The future of federal politics in Canada

A hand on a computer. CREDIT: ANYABERKUT
Unlike earlier generations, Gen Z eschews traditional institutions and media outlets, preferring instead the relatability of influencers and their YouTube channels.

Trends in politics tend to shift like fashion (and I’m not just talking about Kamala Harris’ Converse and pant suit combo).

Trends impacting voting patterns are not just about fashion though, but, rather, the pervasiveness of technology and social media that spread its messages to highly impressionable voters. Social media platforms will account for significant changes in voting patterns in current and future Canadian elections.

Matt Farrell, Professor of Interdisciplinary Studies at Fanshawe College, uses Trudeau’s visual appeal as an example of this in his “The YouTube Electorate” article, stating that on social media platforms, people show a shiny, perfect image of themselves.

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“The same is true of our prime minister. He is always picture perfect. Always. He recognizes the power of the visual and is always poised for the perfect shot.”

According to Farrell, Trudeau’s polished persona is what endeared him to the younger voters who grew up on a diet of Instagram’s perfect poses. Trudeau’s polished look increased the voting turnout amongst young millennials of the time by a whopping 18 per cent. But as Farrell pointed out: Instagram is far from real life.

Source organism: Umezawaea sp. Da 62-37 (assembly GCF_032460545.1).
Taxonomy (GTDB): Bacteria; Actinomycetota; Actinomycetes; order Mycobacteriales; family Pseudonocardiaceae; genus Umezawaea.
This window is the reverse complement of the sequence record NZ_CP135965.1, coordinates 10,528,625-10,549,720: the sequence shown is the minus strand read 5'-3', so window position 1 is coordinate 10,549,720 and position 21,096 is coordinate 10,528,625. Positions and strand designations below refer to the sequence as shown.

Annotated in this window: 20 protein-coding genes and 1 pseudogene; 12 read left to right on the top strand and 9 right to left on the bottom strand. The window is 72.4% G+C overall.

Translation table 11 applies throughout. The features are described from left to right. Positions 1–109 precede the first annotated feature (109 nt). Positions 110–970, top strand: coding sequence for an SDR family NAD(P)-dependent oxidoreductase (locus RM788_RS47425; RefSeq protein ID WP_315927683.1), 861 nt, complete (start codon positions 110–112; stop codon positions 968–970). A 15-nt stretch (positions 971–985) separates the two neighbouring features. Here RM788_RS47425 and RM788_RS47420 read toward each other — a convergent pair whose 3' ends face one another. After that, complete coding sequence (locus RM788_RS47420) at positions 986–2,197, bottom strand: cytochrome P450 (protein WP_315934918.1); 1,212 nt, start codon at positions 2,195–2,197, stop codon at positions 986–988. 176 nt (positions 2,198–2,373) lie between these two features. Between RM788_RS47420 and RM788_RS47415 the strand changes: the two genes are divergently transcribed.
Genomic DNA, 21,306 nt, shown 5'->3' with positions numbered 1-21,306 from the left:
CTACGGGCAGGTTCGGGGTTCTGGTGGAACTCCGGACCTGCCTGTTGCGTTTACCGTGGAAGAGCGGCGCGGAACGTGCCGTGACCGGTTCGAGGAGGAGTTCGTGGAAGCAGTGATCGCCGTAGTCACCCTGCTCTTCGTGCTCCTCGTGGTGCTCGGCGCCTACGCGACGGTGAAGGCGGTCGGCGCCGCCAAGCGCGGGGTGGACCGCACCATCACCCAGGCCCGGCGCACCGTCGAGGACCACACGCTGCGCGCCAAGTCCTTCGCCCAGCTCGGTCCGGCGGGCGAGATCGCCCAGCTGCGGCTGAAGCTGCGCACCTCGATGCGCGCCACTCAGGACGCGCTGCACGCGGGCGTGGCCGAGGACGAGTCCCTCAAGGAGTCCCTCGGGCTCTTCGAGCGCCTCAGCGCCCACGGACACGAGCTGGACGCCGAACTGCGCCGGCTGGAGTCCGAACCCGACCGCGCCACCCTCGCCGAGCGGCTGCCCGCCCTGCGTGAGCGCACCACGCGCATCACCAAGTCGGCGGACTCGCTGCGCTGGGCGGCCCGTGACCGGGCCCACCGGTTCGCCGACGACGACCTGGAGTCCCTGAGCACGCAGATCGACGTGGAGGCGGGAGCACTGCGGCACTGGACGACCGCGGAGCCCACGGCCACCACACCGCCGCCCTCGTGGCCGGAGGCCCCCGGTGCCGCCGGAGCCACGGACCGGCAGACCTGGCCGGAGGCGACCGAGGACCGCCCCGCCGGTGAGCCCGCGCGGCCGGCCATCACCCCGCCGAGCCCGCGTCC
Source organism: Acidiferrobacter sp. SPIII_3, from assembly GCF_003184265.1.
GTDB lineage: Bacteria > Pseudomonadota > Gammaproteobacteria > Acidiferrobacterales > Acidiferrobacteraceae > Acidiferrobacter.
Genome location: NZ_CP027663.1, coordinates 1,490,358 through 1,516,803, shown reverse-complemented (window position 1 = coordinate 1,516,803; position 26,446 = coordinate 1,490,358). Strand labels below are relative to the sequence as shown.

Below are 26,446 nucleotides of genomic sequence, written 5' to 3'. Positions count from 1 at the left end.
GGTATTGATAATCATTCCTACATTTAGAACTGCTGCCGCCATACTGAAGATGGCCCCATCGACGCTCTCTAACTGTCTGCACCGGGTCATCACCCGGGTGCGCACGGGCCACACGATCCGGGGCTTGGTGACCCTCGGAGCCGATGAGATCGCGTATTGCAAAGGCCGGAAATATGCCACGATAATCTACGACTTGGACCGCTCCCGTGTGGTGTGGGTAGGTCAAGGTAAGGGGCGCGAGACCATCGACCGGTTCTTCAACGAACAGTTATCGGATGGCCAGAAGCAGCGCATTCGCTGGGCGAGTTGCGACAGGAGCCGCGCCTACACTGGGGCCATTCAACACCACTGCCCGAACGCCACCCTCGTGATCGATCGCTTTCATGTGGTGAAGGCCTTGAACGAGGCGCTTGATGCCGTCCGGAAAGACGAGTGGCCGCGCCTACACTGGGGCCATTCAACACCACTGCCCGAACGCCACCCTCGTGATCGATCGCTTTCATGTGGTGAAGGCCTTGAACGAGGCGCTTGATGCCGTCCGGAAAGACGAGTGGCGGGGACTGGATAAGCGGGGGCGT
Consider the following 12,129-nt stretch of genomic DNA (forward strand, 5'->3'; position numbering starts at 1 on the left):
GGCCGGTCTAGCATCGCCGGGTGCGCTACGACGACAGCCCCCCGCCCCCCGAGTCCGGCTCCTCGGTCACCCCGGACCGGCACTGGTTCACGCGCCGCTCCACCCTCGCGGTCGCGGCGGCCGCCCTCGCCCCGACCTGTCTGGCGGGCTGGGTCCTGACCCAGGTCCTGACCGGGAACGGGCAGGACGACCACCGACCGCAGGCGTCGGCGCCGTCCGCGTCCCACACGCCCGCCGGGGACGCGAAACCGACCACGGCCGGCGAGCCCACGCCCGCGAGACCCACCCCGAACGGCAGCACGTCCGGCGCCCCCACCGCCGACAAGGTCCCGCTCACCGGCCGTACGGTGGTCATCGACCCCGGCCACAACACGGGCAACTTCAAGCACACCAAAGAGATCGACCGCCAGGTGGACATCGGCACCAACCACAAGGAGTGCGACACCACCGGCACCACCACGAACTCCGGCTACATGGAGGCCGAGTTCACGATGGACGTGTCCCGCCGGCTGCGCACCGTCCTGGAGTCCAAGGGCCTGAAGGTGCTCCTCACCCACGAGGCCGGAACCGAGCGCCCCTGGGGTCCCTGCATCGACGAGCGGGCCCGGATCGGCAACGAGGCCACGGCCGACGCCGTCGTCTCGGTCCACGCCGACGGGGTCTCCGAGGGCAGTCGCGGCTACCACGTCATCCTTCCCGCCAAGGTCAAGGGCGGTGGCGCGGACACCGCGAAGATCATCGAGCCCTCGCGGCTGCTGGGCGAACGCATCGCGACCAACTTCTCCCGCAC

Farrell believes that the next election will prove to be different than the one we saw in 2021 and will be completely different than the one in 2015 that saw Trudeau’s Liberals win a majority.

“Generations Y and Z are emerging as dominant blocs in the economy, the labour market, and the electorate,” Farrell said. “Typically, younger voters align with the NDP/ Greens, but Pierre Poilievre has done very well in connecting with young voters (especially young men).”

The appeal of Poilievre’s Conservative Party could be explained by his approach to connecting with a demographic “neglected by our political system,” as stated in Farrell’s article.

“Unlike earlier generations, Gen Z eschews traditional institutions and media outlets, preferring instead the relatability of influencers and their YouTube channels.”

It seems that the trend in current politics is appealing to the younger, often neglected, generation of voters, unlike what Trudeau accomplished in 2015. Learning to speak their language is key and that language is social media. Poilievre and his far-right views seem to have done this very effectively, while other politicians favour a more conventional approach as mentioned in Farrell’s article.

Geography also has to be considered when looking at voting trends.

“Parties are very sorted geographically with Conservatives doing well in rural areas (and the West, generally) and Liberals winning dense urban centres. Research from Zac Taylor at Western finds that this ‘density gap’ reached its highest level in 2021.”

In elections, trends come and go to an extent. In today’s world, it seems we are attempting to appeal to generations with considerable gaps between them. With technology advancing exponentially, how politicians and their brands reach their voters will have to advance just as fast.

“Elections in Canada tend to follow a crude historical pattern. André Turcotte and Lawrence Leduc call this pattern ‘Dynasties and Interludes.’ Accordingly, a party will win a few elections (the dynasty) before being supplanted by another (the interlude or beginning of next dynasty). In this light, it would not be surprising to see the Conservatives enjoy significant electoral success in the next election.”